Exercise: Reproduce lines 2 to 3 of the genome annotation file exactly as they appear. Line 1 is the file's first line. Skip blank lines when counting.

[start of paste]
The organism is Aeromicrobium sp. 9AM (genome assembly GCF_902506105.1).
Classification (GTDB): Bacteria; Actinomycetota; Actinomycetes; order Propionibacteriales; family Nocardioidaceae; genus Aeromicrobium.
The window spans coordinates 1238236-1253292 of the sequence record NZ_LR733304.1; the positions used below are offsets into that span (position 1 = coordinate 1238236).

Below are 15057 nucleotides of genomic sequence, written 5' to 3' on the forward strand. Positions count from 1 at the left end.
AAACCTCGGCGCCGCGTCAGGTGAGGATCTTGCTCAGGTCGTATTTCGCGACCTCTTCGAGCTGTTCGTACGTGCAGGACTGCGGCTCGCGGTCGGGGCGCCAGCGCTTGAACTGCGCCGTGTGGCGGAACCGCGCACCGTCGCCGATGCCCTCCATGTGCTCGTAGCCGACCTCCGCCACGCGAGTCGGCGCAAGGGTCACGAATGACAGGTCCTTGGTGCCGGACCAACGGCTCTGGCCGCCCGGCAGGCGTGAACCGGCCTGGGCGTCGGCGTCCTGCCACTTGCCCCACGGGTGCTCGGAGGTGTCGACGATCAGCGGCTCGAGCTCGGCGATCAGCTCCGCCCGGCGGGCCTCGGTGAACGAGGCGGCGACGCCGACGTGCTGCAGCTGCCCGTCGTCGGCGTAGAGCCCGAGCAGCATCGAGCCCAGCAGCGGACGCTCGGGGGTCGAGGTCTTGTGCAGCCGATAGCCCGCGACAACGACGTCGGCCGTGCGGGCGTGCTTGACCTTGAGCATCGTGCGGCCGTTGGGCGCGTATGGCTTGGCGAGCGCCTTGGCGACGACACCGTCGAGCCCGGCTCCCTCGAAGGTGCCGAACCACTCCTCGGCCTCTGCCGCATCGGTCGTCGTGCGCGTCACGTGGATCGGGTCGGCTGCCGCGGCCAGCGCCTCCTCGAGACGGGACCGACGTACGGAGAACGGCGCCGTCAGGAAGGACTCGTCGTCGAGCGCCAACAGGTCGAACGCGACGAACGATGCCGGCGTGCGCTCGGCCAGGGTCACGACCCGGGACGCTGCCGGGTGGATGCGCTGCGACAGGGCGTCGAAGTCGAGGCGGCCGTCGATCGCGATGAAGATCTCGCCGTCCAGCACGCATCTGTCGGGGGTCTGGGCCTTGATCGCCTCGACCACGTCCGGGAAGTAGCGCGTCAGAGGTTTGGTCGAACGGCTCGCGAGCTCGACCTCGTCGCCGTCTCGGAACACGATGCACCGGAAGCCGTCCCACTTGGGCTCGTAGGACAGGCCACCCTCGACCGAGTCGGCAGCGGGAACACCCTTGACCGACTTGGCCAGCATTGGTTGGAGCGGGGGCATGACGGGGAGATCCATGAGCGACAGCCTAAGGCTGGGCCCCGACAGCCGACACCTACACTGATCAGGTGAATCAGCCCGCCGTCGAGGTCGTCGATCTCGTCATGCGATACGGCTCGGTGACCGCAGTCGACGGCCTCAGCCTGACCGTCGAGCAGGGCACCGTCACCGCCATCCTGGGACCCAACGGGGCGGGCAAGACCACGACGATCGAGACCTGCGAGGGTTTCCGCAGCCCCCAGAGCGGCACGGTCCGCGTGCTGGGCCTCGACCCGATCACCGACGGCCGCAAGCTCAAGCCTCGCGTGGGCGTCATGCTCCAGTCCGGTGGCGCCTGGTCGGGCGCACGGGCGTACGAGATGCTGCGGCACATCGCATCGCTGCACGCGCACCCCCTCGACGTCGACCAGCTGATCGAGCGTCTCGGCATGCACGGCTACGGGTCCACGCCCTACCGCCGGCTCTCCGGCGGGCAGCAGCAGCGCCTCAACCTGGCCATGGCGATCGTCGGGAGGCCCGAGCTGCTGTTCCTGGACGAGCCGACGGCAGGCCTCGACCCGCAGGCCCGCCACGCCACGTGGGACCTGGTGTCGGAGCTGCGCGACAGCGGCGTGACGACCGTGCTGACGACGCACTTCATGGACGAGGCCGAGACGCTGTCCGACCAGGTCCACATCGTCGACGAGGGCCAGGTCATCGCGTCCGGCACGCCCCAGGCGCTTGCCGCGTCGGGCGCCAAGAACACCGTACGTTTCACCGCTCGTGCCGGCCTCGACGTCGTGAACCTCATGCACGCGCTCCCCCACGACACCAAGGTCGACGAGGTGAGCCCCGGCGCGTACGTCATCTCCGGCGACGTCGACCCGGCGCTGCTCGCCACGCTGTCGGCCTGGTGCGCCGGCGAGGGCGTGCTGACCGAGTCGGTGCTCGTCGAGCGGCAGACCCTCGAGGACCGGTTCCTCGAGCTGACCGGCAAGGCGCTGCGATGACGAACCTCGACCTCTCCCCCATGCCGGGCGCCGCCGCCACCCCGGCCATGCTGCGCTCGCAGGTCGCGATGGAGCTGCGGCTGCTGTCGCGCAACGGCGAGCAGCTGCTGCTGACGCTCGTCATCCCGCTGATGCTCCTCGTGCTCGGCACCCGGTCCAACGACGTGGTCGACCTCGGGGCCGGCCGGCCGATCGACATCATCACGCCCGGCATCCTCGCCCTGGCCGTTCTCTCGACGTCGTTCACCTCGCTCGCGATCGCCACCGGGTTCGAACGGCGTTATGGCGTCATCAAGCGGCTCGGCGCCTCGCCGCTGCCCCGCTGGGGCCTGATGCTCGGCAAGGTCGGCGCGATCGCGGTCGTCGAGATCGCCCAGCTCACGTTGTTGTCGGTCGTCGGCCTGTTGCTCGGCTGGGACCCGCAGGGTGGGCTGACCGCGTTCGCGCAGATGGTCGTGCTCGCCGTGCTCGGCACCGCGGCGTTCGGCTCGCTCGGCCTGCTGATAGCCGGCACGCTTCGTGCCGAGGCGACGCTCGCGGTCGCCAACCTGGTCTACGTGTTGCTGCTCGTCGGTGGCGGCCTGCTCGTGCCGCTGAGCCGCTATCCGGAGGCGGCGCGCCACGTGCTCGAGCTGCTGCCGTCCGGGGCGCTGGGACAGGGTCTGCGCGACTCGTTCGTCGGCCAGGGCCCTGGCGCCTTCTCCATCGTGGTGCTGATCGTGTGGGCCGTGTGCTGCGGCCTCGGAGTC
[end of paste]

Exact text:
Classification (GTDB): Bacteria; Actinomycetota; Actinomycetes; order Propionibacteriales; family Nocardioidaceae; genus Aeromicrobium.
The window spans coordinates 1238236-1253292 of the sequence record NZ_LR733304.1; the positions used below are offsets into that span (position 1 = coordinate 1238236).